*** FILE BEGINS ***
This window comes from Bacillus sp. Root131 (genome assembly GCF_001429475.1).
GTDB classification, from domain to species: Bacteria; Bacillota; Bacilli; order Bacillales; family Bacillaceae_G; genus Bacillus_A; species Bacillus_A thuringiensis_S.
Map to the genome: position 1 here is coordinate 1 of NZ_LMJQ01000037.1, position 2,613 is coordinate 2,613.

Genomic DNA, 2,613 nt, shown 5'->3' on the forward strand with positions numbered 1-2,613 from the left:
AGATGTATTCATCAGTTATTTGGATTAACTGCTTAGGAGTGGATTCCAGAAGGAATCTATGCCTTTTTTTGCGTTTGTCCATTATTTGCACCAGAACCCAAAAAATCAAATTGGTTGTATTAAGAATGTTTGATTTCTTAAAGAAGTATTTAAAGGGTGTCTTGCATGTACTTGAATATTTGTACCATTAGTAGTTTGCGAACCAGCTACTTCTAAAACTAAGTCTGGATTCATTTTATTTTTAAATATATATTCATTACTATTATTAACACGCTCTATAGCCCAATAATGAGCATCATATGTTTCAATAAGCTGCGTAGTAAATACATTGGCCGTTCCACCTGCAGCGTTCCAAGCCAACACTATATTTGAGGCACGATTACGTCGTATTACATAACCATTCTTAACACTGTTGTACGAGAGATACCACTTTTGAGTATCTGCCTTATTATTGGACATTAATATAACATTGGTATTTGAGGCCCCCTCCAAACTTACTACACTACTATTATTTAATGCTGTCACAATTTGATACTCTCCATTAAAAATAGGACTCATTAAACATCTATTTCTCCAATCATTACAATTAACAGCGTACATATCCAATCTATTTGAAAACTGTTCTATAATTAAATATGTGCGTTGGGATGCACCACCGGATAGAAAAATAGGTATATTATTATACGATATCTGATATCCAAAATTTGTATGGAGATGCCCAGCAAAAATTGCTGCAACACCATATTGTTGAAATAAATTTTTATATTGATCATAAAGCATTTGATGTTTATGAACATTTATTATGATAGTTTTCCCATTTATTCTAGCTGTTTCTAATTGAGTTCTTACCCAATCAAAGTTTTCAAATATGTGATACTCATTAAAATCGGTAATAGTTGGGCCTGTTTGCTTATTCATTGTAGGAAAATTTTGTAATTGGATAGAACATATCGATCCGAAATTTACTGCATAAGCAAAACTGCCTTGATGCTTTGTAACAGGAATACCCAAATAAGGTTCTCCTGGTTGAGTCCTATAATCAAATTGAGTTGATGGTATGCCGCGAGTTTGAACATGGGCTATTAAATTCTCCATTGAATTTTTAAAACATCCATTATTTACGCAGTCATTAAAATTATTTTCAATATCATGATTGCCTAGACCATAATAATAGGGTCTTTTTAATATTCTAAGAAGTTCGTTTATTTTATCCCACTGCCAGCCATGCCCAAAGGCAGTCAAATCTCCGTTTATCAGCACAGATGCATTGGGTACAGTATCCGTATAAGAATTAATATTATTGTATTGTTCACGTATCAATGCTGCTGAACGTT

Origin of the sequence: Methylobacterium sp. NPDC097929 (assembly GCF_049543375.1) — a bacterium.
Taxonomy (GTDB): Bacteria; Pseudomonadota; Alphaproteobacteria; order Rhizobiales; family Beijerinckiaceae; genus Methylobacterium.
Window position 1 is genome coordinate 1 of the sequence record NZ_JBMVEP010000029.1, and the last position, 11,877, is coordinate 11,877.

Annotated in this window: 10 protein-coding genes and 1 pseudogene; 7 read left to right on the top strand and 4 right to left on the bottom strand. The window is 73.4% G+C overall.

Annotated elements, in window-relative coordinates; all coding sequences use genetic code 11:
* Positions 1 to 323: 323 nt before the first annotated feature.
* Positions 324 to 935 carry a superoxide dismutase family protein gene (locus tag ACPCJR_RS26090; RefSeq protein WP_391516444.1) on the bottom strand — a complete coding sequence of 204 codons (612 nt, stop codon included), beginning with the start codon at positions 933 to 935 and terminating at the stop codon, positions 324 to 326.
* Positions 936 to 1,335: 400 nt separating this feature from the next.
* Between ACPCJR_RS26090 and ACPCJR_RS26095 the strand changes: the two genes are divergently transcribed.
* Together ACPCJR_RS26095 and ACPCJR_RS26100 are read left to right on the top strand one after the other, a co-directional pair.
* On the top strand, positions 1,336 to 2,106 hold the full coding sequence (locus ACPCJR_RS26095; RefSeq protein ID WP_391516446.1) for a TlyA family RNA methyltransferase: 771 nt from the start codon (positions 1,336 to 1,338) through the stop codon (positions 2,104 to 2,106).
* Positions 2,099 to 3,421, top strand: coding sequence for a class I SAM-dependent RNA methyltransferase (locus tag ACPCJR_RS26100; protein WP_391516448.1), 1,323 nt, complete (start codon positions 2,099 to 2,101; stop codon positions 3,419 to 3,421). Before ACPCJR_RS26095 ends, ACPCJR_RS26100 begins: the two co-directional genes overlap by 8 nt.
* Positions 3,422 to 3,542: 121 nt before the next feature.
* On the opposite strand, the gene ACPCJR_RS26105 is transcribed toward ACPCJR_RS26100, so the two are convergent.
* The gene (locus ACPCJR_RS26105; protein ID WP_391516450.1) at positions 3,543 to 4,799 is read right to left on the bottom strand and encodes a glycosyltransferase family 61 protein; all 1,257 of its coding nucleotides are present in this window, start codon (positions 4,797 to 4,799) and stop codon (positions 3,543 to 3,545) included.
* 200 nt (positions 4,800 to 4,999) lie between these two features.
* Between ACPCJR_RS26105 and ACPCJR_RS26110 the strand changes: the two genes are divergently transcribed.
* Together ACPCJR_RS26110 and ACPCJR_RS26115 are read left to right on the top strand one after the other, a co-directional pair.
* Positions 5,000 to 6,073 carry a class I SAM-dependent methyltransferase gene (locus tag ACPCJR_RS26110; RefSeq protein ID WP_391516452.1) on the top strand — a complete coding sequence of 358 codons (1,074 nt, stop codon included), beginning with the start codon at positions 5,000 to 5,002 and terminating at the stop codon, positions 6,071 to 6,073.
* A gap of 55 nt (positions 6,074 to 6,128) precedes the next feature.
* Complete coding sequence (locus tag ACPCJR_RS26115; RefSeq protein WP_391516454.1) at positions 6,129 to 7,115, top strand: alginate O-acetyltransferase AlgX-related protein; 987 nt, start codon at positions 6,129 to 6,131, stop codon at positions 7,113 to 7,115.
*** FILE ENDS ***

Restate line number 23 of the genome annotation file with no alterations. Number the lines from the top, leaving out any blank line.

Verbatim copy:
* Together ACPCJR_RS26110 and ACPCJR_RS26115 are read left to right on the top strand one after the other, a co-directional pair.